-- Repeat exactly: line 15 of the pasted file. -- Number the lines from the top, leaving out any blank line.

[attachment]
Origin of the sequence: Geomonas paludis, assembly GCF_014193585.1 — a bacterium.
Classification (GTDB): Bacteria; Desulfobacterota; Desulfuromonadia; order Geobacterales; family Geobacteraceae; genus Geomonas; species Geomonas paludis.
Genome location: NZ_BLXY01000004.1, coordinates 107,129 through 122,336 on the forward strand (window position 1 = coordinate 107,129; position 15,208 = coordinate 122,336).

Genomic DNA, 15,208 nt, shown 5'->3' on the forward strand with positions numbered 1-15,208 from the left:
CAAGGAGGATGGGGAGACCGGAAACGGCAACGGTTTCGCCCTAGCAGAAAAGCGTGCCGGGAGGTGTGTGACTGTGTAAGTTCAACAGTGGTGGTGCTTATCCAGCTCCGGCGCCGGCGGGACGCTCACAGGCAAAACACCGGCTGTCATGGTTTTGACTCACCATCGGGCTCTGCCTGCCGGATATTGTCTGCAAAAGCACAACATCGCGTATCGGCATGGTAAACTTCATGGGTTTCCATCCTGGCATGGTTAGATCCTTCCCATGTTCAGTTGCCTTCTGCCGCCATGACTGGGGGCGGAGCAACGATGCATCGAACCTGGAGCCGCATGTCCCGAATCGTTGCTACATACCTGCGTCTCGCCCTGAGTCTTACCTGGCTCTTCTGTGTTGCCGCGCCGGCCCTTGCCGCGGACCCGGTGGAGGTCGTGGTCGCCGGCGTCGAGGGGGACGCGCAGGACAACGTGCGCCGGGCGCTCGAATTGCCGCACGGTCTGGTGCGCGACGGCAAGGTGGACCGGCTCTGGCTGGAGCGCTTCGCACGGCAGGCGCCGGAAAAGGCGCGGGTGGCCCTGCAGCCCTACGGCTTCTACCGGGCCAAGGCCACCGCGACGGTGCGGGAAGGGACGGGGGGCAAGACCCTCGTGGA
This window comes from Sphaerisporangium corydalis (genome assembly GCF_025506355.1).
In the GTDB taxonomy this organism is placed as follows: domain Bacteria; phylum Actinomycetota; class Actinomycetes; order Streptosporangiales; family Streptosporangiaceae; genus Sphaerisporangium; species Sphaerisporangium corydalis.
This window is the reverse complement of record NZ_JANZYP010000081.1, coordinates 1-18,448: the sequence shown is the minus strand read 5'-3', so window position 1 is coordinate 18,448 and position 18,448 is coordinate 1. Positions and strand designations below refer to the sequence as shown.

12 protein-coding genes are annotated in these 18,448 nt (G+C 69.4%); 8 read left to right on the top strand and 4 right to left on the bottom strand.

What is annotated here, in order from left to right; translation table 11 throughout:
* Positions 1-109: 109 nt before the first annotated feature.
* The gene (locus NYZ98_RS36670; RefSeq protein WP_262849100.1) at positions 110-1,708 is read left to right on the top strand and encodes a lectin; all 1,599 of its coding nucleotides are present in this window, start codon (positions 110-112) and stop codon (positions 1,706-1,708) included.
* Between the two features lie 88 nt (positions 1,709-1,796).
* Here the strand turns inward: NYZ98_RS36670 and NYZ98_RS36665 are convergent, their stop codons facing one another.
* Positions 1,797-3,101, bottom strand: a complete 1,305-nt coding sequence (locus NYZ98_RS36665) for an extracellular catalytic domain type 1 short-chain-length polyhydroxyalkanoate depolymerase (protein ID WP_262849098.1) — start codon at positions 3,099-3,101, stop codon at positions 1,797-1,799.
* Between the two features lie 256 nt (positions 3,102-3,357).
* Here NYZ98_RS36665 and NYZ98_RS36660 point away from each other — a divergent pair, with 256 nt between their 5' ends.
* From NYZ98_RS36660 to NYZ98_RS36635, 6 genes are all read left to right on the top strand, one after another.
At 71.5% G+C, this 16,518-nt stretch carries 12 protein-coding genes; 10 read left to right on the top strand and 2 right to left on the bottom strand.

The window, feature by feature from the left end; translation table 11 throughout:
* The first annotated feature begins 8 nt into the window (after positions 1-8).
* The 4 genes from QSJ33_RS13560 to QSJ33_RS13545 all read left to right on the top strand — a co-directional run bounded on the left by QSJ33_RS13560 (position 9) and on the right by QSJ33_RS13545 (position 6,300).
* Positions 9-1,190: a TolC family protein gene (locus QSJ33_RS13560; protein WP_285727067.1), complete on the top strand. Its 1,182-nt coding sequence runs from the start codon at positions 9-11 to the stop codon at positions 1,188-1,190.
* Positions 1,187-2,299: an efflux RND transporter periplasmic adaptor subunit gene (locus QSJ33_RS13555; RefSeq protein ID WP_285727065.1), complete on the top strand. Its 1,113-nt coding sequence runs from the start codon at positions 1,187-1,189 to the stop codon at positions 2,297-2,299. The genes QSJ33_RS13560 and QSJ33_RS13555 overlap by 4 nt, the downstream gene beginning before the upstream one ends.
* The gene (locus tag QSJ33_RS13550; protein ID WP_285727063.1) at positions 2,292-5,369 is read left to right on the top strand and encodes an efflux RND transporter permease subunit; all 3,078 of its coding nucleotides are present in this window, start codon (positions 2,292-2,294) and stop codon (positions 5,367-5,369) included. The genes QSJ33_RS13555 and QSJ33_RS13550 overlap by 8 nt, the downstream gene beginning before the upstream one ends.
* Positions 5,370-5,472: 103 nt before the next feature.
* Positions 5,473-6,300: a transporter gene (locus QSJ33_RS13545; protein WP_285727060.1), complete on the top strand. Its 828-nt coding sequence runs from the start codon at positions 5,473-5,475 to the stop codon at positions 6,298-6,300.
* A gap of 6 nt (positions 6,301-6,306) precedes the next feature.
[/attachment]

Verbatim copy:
* Positions 1,797-3,101, bottom strand: a complete 1,305-nt coding sequence (locus NYZ98_RS36665) for an extracellular catalytic domain type 1 short-chain-length polyhydroxyalkanoate depolymerase (protein ID WP_262849098.1) — start codon at positions 3,099-3,101, stop codon at positions 1,797-1,799.